The Supreme Court has rejected a claim from the Independent Workers Union of Great Britain (the "IWGB") that Deliveroo riders are in an 'employment relationship' for the purpose of trade union rights conferred by Article 11 of the European Convention of Human Rights ("ECHR").

The Supreme Court confirmed that personal service is an essential feature of the concept of an 'employment relationship' under ECHR law. The broad right to substitute, as contained in the supplier agreements between the riders and Deliveroo, meant that there was no obligation to provide personal service and therefore no employment relationship.


Deliveroo riders work under non-negotiable 'supplier agreements', which describe the riders as independent contractors and state that there is no obligation on Deliveroo to provide work and no obligation on the rider to be available at any time or to accept jobs. The agreements also allow riders to provide a substitute without needing approval.

The Trade Union and Labour Relations (Consolidation) Act 1992 provides a statutory mechanism for a trade union to seek recognition to conduct collective bargaining. A pre-requisite of making a request is that it is made on behalf of a group of workers. In November 2016, IWGB applied to the CAC under the statutory compulsory recognition procedures to be recognised for collective bargaining in respect of a group of Deliveroo riders. The application was rejected on the ground the riders were not 'workers' as they lacked the requisite personal service.

IWGB applied for judicial review. The only argument allowed to proceed was that the definition of a worker under domestic law should be interpreted to allow the Deliveroo riders to exercise their right to collective bargaining as protected by Article 11 despite not meeting the requirement for personal service.

IWGB's case was dismissed by the High Court and Court of Appeal, so they appealed to the Supreme Court.

Supreme Court decision

The Supreme Court rejected IWGB's appeal that Article 11 trade union rights should be construed purposively, and the argument that the Deliveroo riders were in a subordinate position with unequal bargaining power and as a result needed collective bargaining to set their terms and conditions.

The Court noted that those who are entitled to benefit from and join a trade union under Article 11 are those in an 'employment relationship'. An employment relationship is an autonomous concept under Article 11 and is distinct from domestic law.

The Court focussed on the obligation to provide work personally and held that this was an essential feature of an employment relationship under Article 11, with the Deliveroo riders' virtually unfettered right to substitute (subject to not substituting any rider who had previously had their engagement terminated for misconduct) being decisive.

The Court also agreed that the following were other relevant factors pointing away from there being an employment relationship:

  • Deliveroo did not police a rider's decision to use a substitute and riders would not be sanctioned for doing so
  • Deliveroo did not terminate riders' contracts for failing to accept a certain percentage of orders or failing to make themselves sufficiently available and riders were free to work (or not) as convenient to them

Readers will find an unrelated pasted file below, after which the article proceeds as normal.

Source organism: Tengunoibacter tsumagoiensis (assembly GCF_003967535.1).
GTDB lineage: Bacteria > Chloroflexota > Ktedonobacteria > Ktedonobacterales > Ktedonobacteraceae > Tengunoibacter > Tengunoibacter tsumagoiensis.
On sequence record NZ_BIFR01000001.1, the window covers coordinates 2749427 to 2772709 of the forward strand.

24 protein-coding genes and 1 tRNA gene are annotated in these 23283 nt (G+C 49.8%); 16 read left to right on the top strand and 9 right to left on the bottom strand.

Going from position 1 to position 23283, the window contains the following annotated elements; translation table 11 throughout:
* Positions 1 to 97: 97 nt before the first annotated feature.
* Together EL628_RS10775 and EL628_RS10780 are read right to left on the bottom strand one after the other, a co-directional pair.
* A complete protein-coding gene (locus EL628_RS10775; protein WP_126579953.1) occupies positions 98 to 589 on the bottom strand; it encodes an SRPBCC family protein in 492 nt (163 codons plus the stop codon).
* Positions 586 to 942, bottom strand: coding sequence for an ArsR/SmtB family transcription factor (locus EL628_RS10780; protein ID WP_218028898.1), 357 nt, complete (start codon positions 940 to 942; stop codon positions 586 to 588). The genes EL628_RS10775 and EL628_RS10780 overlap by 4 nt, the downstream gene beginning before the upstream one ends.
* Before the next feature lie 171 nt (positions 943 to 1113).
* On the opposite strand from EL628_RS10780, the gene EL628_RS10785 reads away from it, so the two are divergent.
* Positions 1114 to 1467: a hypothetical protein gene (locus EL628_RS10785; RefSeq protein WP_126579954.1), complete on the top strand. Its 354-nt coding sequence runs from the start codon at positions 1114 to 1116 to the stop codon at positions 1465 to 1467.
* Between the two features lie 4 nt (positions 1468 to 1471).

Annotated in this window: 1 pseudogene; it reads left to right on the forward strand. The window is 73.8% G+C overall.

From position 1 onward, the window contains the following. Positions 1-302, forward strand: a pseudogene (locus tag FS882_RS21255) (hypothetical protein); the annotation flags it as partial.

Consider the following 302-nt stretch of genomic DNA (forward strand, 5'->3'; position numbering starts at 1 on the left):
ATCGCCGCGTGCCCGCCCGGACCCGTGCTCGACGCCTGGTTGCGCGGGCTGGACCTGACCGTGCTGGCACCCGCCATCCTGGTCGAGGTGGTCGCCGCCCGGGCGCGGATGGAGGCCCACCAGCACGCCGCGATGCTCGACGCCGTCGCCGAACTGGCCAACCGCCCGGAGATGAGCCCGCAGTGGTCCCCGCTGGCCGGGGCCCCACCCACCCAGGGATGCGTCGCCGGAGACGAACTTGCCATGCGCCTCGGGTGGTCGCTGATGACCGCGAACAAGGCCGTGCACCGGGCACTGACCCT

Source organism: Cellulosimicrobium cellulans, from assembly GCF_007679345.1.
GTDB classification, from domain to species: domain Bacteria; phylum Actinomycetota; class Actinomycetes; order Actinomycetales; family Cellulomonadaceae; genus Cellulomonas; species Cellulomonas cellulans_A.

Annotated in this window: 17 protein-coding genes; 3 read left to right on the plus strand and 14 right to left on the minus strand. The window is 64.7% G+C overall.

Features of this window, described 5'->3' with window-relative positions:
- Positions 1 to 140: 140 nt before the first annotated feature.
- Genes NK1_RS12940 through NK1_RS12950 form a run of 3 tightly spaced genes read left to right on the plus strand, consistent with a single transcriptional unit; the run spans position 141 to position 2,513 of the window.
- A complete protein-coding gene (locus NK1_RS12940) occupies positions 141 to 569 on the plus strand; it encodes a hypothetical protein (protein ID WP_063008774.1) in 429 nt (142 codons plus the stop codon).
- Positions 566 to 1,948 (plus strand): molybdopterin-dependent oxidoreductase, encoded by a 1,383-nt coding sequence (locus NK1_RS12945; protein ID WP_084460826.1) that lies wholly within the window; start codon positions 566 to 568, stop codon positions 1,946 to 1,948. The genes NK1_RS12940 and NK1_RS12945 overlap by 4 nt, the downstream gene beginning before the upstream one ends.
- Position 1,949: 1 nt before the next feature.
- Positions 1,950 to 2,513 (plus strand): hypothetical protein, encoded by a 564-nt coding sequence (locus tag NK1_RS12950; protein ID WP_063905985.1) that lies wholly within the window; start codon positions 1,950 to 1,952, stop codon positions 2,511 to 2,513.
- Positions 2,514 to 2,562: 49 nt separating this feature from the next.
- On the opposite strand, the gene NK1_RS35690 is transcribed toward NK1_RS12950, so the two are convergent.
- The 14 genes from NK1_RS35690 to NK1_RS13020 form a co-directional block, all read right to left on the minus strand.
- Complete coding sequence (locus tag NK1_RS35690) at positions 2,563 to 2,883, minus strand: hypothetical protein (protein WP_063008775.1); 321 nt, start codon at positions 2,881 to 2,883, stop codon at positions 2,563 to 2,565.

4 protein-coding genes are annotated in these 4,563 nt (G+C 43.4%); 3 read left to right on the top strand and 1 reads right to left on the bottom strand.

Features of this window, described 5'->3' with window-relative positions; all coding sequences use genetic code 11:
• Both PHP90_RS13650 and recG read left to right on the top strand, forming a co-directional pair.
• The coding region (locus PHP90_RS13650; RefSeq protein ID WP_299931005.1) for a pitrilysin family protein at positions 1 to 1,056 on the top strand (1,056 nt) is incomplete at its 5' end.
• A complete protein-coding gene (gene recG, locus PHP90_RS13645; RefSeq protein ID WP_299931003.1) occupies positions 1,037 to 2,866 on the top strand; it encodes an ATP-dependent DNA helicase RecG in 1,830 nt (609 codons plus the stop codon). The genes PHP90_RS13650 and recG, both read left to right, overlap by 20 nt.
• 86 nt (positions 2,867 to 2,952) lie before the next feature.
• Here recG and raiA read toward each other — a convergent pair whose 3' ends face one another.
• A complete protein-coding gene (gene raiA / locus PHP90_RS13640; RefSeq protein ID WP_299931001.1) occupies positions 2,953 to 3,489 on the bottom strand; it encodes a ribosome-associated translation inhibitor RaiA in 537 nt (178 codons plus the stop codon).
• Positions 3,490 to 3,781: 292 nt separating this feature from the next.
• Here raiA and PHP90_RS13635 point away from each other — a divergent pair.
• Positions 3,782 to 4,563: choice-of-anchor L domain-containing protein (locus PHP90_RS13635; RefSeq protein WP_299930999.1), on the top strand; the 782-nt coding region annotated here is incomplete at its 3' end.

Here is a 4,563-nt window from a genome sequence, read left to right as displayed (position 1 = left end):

• Deliveroo did not object to riders working simultaneously for competitors
  • All equipment was at the riders' expense
  • Their place of work was not specified or agreed
  • There was no periodic payment
  • The riders were not protected from financial risk.

Despite not being relevant for the Deliveroo riders, given the finding that they were not in an employment relationship, the Court also addressed the scope of collective bargaining rights under Article 11. It confirmed that Article 11 does not include a right to compulsory collective bargaining, and it would not be a breach of Article 11 for a state to decline to legislate for compulsory collective bargaining.


Whilst the case goes against the trend in gig economy cases of individuals successfully challenging their employment status, it was nevertheless concerned with the narrow point of determining what constitutes an employment relationship for the purposes of Article 11, rather than through the lens of domestic law. 

Although its general application may be limited, the decision is consistent with domestic case law to the extent that personal service is an essential feature of an employee or worker relationship:

  • If there is an unfettered (unconditional) right to provide a substitute (i.e. the individual can choose anyone at any time to do the work in their place), there is no personal service (and so there can be no employment relationship).
  • A conditional / limited right to provide a substitute may or may not be consistent with personal service, depending on the facts. For example, if the individual just has to show that their replacement is suitably qualified to do the work, this is likely to mean that there is no personal service. However, if the employer has an absolute right to withhold consent to someone else doing the work, this would be consistent with personal service and an employment relationship.
  • If there is no right to provide a substitute, there will be personal service.

The IWGB has said that it is 'considering our options under international law'. Whether that involves a claim against the government in the European Court of Human Rights in Strasbourg for the final instalment remains to be seen.

For more information on employment status, please get in touch with the Brodies Employment and Immigration team. Users of Workbox by Brodies, our award-winning HR and employment law site, will find guidance on the Employment Status page.


Chris Boyle

Senior Associate